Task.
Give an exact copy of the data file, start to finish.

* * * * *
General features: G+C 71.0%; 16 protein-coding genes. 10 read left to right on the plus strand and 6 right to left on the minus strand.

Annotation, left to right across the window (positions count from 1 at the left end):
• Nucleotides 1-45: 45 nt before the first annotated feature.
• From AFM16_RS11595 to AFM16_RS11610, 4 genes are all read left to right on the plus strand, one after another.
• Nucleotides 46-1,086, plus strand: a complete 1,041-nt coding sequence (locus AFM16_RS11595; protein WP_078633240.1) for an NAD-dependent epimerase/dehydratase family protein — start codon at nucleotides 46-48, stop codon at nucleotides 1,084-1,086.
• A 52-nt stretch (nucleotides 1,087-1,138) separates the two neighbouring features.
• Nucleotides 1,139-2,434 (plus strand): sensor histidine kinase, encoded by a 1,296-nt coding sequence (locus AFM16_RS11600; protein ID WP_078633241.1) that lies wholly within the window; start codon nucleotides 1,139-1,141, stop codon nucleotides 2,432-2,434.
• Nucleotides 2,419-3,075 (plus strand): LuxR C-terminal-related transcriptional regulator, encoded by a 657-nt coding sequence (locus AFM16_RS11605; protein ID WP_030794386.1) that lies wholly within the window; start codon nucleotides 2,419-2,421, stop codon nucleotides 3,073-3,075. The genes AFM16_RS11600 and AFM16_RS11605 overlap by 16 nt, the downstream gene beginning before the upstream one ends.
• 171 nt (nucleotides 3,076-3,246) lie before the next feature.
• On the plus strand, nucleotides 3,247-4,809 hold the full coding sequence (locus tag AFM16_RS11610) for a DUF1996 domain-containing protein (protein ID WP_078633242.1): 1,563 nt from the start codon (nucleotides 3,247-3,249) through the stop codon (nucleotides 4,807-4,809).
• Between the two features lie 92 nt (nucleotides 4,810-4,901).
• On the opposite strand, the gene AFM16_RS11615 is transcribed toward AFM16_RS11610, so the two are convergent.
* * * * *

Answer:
General features: G+C 71.0%; 16 protein-coding genes. 10 read left to right on the plus strand and 6 right to left on the minus strand.

Annotation, left to right across the window (positions count from 1 at the left end):
• Nucleotides 1-45: 45 nt before the first annotated feature.
• From AFM16_RS11595 to AFM16_RS11610, 4 genes are all read left to right on the plus strand, one after another.
• Nucleotides 46-1,086, plus strand: a complete 1,041-nt coding sequence (locus AFM16_RS11595; protein WP_078633240.1) for an NAD-dependent epimerase/dehydratase family protein — start codon at nucleotides 46-48, stop codon at nucleotides 1,084-1,086.
• A 52-nt stretch (nucleotides 1,087-1,138) separates the two neighbouring features.
• Nucleotides 1,139-2,434 (plus strand): sensor histidine kinase, encoded by a 1,296-nt coding sequence (locus AFM16_RS11600; protein ID WP_078633241.1) that lies wholly within the window; start codon nucleotides 1,139-1,141, stop codon nucleotides 2,432-2,434.
• Nucleotides 2,419-3,075 (plus strand): LuxR C-terminal-related transcriptional regulator, encoded by a 657-nt coding sequence (locus AFM16_RS11605; protein ID WP_030794386.1) that lies wholly within the window; start codon nucleotides 2,419-2,421, stop codon nucleotides 3,073-3,075. The genes AFM16_RS11600 and AFM16_RS11605 overlap by 16 nt, the downstream gene beginning before the upstream one ends.
• 171 nt (nucleotides 3,076-3,246) lie before the next feature.
• On the plus strand, nucleotides 3,247-4,809 hold the full coding sequence (locus tag AFM16_RS11610) for a DUF1996 domain-containing protein (protein ID WP_078633242.1): 1,563 nt from the start codon (nucleotides 3,247-3,249) through the stop codon (nucleotides 4,807-4,809).
• Between the two features lie 92 nt (nucleotides 4,810-4,901).
• On the opposite strand, the gene AFM16_RS11615 is transcribed toward AFM16_RS11610, so the two are convergent.